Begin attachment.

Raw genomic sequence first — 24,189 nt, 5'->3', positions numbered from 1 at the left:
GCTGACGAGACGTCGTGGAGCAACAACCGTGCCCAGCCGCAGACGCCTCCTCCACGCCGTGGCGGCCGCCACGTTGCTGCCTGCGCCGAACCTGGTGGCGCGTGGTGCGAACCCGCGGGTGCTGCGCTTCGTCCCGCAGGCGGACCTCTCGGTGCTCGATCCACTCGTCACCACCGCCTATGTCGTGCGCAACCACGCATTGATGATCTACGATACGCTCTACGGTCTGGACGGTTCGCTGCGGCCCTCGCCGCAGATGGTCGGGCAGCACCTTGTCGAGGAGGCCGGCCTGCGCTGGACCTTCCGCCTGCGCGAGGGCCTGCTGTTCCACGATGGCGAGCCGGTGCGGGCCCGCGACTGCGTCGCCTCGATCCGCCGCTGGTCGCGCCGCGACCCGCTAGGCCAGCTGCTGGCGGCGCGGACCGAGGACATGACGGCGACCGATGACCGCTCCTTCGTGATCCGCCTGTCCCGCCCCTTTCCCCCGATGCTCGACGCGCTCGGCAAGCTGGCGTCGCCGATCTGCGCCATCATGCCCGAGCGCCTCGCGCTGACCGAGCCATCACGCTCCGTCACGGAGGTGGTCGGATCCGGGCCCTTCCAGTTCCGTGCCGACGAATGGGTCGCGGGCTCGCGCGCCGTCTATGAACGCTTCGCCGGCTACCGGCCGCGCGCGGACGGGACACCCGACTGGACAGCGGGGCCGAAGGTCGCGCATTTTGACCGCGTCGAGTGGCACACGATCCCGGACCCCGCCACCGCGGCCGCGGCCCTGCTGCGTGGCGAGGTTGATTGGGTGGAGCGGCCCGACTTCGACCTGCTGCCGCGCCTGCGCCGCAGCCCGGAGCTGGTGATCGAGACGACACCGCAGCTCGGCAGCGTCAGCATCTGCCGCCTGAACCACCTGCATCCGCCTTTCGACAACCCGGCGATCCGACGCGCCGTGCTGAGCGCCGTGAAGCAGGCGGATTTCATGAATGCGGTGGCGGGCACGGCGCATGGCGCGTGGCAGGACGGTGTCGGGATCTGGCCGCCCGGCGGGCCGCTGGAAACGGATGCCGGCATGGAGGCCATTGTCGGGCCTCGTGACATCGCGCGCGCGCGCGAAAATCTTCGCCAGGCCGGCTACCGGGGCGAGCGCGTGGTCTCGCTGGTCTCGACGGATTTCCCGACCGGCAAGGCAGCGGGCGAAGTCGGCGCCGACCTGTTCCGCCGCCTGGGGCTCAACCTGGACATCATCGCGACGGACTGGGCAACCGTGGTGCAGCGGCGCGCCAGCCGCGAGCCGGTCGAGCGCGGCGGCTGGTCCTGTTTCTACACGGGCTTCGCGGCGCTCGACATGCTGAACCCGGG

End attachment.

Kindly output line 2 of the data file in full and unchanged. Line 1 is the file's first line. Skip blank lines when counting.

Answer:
GCTGACGAGACGTCGTGGAGCAACAACCGTGCCCAGCCGCAGACGCCTCCTCCACGCCGTGGCGGCCGCCACGTTGCTGCCTGCGCCGAACCTGGTGGCGCGTGGTGCGAACCCGCGGGTGCTGCGCTTCGTCCCGCAGGCGGACCTCTCGGTGCTCGATCCACTCGTCACCACCGCCTATGTCGTGCGCAACCACGCATTGATGATCTACGATACGCTCTACGGTCTGGACGGTTCGCTGCGGCCCTCGCCGCAGATGGTCGGGCAGCACCTTGTCGAGGAGGCCGGCCTGCGCTGGACCTTCCGCCTGCGCGAGGGCCTGCTGTTCCACGATGGCGAGCCGGTGCGGGCCCGCGACTGCGTCGCCTCGATCCGCCGCTGGTCGCGCCGCGACCCGCTAGGCCAGCTGCTGGCGGCGCGGACCGAGGACATGACGGCGACCGATGACCGCTCCTTCGTGATCCGCCTGTCCCGCCCCTTTCCCCCGATGCTCGACGCGCTCGGCAAGCTGGCGTCGCCGATCTGCGCCATCATGCCCGAGCGCCTCGCGCTGACCGAGCCATCACGCTCCGTCACGGAGGTGGTCGGATCCGGGCCCTTCCAGTTCCGTGCCGACGAATGGGTCGCGGGCTCGCGCGCCGTCTATGAACGCTTCGCCGGCTACCGGCCGCGCGCGGACGGGACACCCGACTGGACAGCGGGGCCGAAGGTCGCGCATTTTGACCGCGTCGAGTGGCACACGATCCCGGACCCCGCCACCGCGGCCGCGGCCCTGCTGCGTGGCGAGGTTGATTGGGTGGAGCGGCCCGACTTCGACCTGCTGCCGCGCCTGCGCCGCAGCCCGGAGCTGGTGATCGAGACGACACCGCAGCTCGGCAGCGTCAGCATCTGCCGCCTGAACCACCTGCATCCGCCTTTCGACAACCCGGCGATCCGACGCGCCGTGCTGAGCGCCGTGAAGCAGGCGGATTTCATGAATGCGGTGGCGGGCACGGCGCATGGCGCGTGGCAGGACGGTGTCGGGATCTGGCCGCCCGGCGGGCCGCTGGAAACGGATGCCGGCATGGAGGCCATTGTCGGGCCTCGTGACATCGCGCGCGCGCGCGAAAATCTTCGCCAGGCCGGCTACCGGGGCGAGCGCGTGGTCTCGCTGGTCTCGACGGATTTCCCGACCGGCAAGGCAGCGGGCGAAGTCGGCGCCGACCTGTTCCGCCGCCTGGGGCTCAACCTGGACATCATCGCGACGGACTGGGCAACCGTGGTGCAGCGGCGCGCCAGCCGCGAGCCGGTCGAGCGCGGCGGCTGGTCCTGTTTCTACACGGGCTTCGCGGCGCTCGACATGCTGAACCCGGG